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Allahabad High Court
Mohamed Fida Husain Khan vs Hazari Singh And Ors. on 3 May, 1926
Equivalent citations: 95 Ind Cas 717
Author: A Worth
Bench: A Worth


Ash worth, J.

1. No one appears for the respondents in this appeal. It is, therefore, heard ex parte.

2. This second appeal arises out of a suit brought by the plaintiff-appellant for resumption of a rent-free grant on the ground that the grant was a conditional one and that the grantees had broken the condition. The defence was that the grant was not a conditional one, and that even if it was, the condition had not yet been broken. The first Court found that the wajib-ul-arz recorded as follows:—“The rent of this land has been excused from of old, and no services are required. For the future, also the land shall continue to be rent-free, but the muafidar shall not have the power to sell or mortgage.”

3. This it held to amount to record that the grant was a conditional one. On the strength of the evidence, therefore, it held that the grant was a conditional one. It also held that the mortgage-deed having been completed and consideration paid, breach of the condition had occurred. There was an appeal to the District Judge, fie held that the wajib-ul-arz properly construed was no evidence of a conditional grant. It drew a distinction between a conditional muafi and a muafi with a condition attached to it. Accordingly he held that the plot could not be resumed, and remanded certain issues for determining whether rent could be assessed on it. The finding of the first Court on remand was that Section 158 was a bar to the assessment of rent, because the grant had been held rent-free for 50 years and by two successors to the original grantee. This finding was challenged in appeal unsuccessfully, and the suit was dismissed. In the present appeal it is urged that the District Judge’s finding that the grant was not a conditional One is wrong, and that no distinction could be drawn, between a conditional muafi and a muafi with a condition attached to it. The District Judge who decided this point gave no authority in his judgment for his views. I consider that the first Court was right, in holding that the wajib-ul-arz meant that the land was granted rent-free with a condition that it was not sold or mortgaged, Possibly the District Judge had in his mind the difference between a condition breach of which involves forfeiture, and a condition breach of which is not specified to have such an effect. Section 154, however, of the Tenancy Act, draws no distinction between conditions breach of which involve forfeiture and conditions breach of which do, not carry such a result. I hold, therefore, that the land was resumable. This being the case, Section 158 which provides that where land is not liable to resumption the grantee shall be recognized as proprietor in certain cases, has no application. I would note that the position never appears to have been taken up in the lower Court; that the wajib-ul-arz should not have been accepted as proof of the conditions of the grant, and so I have not touched on this point in second appeal.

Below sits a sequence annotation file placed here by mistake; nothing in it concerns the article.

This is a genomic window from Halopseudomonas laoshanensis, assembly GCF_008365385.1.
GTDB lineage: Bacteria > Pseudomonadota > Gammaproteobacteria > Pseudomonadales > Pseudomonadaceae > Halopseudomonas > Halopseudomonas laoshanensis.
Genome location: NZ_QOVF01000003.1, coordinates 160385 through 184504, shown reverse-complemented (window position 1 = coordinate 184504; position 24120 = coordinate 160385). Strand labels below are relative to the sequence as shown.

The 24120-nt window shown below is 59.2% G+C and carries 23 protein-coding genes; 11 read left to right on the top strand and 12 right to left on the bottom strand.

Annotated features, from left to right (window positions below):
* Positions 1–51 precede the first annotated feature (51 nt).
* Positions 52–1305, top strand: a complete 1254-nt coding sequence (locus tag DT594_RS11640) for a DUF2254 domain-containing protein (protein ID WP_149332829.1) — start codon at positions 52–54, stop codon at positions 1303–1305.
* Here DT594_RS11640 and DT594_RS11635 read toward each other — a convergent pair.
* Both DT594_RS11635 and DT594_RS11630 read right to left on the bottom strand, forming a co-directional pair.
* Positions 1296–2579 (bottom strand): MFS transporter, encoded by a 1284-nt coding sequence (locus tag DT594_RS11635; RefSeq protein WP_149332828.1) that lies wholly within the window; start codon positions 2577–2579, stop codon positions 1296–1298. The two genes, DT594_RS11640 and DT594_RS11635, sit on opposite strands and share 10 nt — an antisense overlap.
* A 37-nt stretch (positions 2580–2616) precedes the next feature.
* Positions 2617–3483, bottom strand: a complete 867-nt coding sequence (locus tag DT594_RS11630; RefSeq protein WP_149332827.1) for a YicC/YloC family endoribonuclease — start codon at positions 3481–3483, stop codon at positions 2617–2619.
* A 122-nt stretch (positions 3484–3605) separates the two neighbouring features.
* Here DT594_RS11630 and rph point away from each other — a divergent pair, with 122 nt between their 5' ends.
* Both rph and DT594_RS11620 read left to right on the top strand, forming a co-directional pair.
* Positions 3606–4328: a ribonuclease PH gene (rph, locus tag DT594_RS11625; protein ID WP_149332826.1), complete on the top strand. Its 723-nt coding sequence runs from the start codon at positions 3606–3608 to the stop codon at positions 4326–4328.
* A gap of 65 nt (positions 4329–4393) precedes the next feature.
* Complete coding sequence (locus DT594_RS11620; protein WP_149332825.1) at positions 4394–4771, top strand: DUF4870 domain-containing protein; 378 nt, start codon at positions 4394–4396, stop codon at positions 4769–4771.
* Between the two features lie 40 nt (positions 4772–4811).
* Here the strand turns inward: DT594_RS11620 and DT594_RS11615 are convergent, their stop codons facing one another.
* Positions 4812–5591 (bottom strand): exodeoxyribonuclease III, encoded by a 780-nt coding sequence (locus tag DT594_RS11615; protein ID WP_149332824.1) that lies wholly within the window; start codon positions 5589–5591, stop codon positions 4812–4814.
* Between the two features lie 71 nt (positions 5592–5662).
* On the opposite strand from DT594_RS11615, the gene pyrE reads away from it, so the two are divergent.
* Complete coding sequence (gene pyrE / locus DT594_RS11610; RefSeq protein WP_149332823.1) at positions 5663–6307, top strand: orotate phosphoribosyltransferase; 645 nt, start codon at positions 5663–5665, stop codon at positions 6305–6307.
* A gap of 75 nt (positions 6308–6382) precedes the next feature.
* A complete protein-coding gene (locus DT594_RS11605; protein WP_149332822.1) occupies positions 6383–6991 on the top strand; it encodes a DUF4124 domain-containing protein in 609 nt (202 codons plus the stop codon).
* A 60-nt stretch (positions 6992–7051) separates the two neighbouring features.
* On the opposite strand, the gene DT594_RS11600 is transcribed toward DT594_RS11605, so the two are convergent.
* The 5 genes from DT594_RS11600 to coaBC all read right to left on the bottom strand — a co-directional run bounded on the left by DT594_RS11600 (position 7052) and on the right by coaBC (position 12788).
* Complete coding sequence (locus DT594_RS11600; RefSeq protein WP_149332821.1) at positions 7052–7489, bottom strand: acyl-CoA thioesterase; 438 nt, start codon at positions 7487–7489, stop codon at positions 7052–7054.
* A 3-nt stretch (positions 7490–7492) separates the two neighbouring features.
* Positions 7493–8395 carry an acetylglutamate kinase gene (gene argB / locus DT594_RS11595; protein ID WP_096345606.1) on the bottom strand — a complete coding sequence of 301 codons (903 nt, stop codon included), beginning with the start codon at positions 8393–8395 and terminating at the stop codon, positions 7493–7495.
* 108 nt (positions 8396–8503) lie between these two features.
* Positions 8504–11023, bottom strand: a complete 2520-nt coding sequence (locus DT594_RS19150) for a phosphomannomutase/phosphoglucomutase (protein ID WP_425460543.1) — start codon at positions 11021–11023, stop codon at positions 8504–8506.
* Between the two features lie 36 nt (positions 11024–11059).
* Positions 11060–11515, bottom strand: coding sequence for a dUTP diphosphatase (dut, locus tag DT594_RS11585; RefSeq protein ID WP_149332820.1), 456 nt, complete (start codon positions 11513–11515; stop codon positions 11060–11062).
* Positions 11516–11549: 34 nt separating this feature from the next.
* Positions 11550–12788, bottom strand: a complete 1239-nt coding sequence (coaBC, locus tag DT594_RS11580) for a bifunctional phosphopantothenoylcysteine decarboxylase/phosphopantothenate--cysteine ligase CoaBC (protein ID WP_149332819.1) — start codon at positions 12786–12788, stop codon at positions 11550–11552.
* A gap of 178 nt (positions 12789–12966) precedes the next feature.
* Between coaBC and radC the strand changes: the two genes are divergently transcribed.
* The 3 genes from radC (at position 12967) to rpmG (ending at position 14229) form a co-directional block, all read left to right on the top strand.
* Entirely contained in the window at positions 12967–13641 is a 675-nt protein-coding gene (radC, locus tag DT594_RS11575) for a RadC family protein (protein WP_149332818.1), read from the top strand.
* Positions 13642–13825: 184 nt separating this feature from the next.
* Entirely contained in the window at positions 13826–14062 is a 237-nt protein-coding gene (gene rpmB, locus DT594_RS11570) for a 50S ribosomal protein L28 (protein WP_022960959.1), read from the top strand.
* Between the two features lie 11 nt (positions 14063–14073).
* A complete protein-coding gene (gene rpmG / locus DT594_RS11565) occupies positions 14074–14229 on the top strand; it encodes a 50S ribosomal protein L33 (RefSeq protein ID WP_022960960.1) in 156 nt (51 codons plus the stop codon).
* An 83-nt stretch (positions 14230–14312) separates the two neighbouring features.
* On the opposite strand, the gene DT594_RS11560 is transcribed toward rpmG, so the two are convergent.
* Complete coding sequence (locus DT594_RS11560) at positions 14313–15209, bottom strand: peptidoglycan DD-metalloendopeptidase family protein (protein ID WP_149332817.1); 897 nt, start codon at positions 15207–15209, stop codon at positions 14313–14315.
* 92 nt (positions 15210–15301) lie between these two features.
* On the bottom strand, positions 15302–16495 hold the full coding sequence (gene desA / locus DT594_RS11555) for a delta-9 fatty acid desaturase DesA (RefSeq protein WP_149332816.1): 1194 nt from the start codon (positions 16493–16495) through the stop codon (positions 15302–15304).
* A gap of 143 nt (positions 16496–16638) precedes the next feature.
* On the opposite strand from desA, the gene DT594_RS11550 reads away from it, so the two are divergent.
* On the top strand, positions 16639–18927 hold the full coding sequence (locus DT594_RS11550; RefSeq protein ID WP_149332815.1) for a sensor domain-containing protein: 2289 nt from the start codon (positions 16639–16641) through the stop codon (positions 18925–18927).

4. For the above reasons, I allow this appeal, and restore the decree of the first Court. The plaintiff will get his costs in the lower Appellate Court and in this Court including fess on the higher scale.

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